7 Common Marketing Mistakes Made by Schools

During my time spent as a PRO in the education sector, I’ve learnt a few things and I want to share my top seven marketing mistakes that schools make.

7. Lack of a Marketing Strategy

Some education providers engage in Marketing and PR at key times during the year e.g. between May and October in the run up to an open evening. This is great as your efforts coincide with peak times that students are looking to apply to colleges. However many schools do not integrate this into a series of meaningful Marketing activities over the course of the year resulting in an adhoc and often ineffective approach to recruiting students.

Solution: Put some thought into producing a Marketing and PR Plan. It can even be as small as one side of A4. The key is to focus your efforts and take some time to define your overall goal. You can then consider the message you want to be heard and the different Marketing avenues you can use to make sure that it reaches your audience.

6. Not embracing Social Media

Social Media has been embedded into our culture and it is here to stay. Lansons Communication 2011 PR Review estimates that there are 30 million users of Social Media in the UK, equating to roughly 65% of Great Britain’s population. Of these, 1.4 million are under the age of 20, making it a fantastic opportunity for schools and colleges to connect with potential students. Many schools are wary of this technology, however some education providers have embraced the new technology. I have noticed that The University of Essex in particular has successfully established their brand on Twitter @uni_of_essex, engaging and interacting with current and potential students alike.

Solution: Start to use Social Media to generate content and provide valuable information to a large portion of under 20’s that already use the networking platforms.

5. Not updating website content as frequently as required

A website is the face of a school or college and must reflect the brand image in a short space of time. Dr. Lingaard of Carleton University found that people judge a website within 1/20th of a second, meaning you need to create a fast and lasting impression. The problem with maintaining a website is often the time element involved in making the updates.

Solution: The time invested will help to make your website feel fresh and encourage students and parents to revisit and look for new content. Producing press releases will allow you to distribute to media organisations and use as headlines for your latest news too.

4. Keeping successes quiet

This one is for the teaching staff (though not all teaching staff, i must add!) that work in secondary or further education that employ a Marketing or PR person. Keeping your success quiet doesn’t allow for your PR person to make the most of the opportunity.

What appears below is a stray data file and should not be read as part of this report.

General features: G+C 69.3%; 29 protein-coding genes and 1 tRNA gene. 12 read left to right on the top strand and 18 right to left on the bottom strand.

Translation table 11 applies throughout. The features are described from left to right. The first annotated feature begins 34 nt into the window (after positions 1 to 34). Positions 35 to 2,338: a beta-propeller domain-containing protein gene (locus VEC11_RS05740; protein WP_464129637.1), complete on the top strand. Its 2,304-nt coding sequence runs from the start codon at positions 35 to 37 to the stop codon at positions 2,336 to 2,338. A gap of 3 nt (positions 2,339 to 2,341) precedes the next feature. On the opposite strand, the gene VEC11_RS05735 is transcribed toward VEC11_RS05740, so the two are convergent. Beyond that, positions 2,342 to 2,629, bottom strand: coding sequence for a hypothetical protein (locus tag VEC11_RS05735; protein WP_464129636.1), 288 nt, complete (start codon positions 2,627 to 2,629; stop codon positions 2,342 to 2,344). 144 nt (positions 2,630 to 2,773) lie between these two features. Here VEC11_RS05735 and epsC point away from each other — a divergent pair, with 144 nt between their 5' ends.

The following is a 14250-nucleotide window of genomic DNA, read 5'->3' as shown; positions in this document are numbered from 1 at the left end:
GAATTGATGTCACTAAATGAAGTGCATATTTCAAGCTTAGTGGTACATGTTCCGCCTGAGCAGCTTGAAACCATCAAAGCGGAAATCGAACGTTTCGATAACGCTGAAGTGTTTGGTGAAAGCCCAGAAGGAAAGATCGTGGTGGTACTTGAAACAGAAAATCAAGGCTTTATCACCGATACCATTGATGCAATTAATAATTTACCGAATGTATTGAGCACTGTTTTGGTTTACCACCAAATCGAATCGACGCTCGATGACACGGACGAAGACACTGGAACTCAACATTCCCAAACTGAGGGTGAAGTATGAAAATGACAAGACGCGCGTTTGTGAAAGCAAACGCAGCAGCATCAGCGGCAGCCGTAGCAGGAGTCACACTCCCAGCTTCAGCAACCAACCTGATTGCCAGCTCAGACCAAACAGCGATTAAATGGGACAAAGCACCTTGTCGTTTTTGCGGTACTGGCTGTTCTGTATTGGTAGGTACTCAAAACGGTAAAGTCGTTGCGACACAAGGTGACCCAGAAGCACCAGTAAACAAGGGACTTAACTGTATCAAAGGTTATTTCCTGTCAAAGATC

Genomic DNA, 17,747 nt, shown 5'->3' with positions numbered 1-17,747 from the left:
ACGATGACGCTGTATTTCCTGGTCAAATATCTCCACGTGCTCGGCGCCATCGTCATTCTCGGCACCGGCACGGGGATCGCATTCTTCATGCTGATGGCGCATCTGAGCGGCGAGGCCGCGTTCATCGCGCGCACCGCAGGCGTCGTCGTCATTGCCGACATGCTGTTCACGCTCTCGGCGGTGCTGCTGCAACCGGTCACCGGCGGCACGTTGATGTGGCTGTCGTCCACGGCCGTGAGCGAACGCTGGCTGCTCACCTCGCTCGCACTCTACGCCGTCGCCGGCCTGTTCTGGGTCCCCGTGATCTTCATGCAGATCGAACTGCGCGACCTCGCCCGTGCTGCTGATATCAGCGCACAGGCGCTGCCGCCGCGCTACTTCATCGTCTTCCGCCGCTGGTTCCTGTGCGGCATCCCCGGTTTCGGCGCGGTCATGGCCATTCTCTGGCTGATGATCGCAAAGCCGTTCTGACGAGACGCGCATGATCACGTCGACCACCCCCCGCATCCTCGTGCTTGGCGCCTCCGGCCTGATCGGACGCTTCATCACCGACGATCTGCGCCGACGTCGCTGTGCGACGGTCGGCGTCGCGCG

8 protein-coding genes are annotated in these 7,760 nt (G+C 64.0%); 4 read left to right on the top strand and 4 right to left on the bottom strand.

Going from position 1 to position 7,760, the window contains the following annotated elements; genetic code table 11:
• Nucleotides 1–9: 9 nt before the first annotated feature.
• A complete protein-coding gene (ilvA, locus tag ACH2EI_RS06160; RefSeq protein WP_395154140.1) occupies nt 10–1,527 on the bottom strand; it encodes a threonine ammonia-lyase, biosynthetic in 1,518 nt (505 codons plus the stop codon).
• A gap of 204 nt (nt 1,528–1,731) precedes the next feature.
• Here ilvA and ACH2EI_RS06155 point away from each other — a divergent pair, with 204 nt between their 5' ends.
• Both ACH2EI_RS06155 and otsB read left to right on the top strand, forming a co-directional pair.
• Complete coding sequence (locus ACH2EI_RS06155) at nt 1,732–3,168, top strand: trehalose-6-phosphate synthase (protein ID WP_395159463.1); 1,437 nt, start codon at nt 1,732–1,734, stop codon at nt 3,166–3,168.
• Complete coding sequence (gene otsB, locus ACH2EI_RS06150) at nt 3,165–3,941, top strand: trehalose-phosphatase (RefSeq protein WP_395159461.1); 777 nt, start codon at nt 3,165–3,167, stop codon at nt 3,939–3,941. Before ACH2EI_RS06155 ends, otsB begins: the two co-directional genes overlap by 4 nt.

Solution: Inform your Marketing / PR department or administrator responsible with news of your success, however small the piece of news may be. They will try to promote and use your story in the best way, even if it’s a mention in the newsletter.

3. Failing to recognise newsworthy stories

This point links in with one above. Not only is it enough to let people know about successes within your school, developing a keen eye for news stories is essential in gaining coverage for your school or college.

Solution: Look at local and national media and identify the types of stories that are being covered by newspapers and education bloggers etc. If there is something that fits the bill, get to work on promoting it.

2. Missing journalist deadlines

Ok, so you’ve identified your exciting, newsworthy story, written a press release, included a photo and sent it off to a journalist at your local newspaper. You carefully wait to see your article appear, but it never gets printed. Why? It either wasn’t that exciting to begin with, there were more important stories to cover or you missed the journalists deadline.

Solution: Contact your local press and media organisations and politely request the cut offs for deadlines to avoid missing out on coverage.

1. Not fully understanding their usps

Finally, there are some education providers that do not communicate their unique points in their Marketing and PR. To be able to recruit students, a school or college must look attractive to new students and parents, making it clear what sets you apart from the school down the road.

Solution: Think about what makes your school unique, do you have an impressive range of extra curricular activities that aid childcare for working parents? Do you have top of the range technology that is helping prepare students for the workplace? Whatever makes you different, make sure people know about it!


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